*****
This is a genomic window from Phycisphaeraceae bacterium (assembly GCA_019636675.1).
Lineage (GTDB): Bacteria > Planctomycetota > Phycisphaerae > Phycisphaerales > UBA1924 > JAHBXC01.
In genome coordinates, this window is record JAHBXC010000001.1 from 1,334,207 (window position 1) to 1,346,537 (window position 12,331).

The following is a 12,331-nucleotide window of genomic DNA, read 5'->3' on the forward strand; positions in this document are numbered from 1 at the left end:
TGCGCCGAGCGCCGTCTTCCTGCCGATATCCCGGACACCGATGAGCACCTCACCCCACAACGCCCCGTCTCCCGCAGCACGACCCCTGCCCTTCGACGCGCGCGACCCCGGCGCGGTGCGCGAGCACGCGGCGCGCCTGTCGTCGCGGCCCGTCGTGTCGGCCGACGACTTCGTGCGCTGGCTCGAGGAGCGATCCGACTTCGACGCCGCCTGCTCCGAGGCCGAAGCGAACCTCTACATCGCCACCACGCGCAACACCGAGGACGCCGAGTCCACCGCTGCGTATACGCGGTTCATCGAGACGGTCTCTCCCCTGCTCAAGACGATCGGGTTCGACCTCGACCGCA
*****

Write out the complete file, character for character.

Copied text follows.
This is a genomic window from Phycisphaeraceae bacterium (assembly GCA_019636675.1).
Lineage (GTDB): Bacteria > Planctomycetota > Phycisphaerae > Phycisphaerales > UBA1924 > JAHBXC01.
In genome coordinates, this window is record JAHBXC010000001.1 from 1,334,207 (window position 1) to 1,346,537 (window position 12,331).

The following is a 12,331-nucleotide window of genomic DNA, read 5'->3' on the forward strand; positions in this document are numbered from 1 at the left end:
TGCGCCGAGCGCCGTCTTCCTGCCGATATCCCGGACACCGATGAGCACCTCACCCCACAACGCCCCGTCTCCCGCAGCACGACCCCTGCCCTTCGACGCGCGCGACCCCGGCGCGGTGCGCGAGCACGCGGCGCGCCTGTCGTCGCGGCCCGTCGTGTCGGCCGACGACTTCGTGCGCTGGCTCGAGGAGCGATCCGACTTCGACGCCGCCTGCTCCGAGGCCGAAGCGAACCTCTACATCGCCACCACGCGCAACACCGAGGACGCCGAGTCCACCGCTGCGTATACGCGGTTCATCGAGACGGTCTCTCCCCTGCTCAAGACGATCGGGTTCGACCTCGACCGCA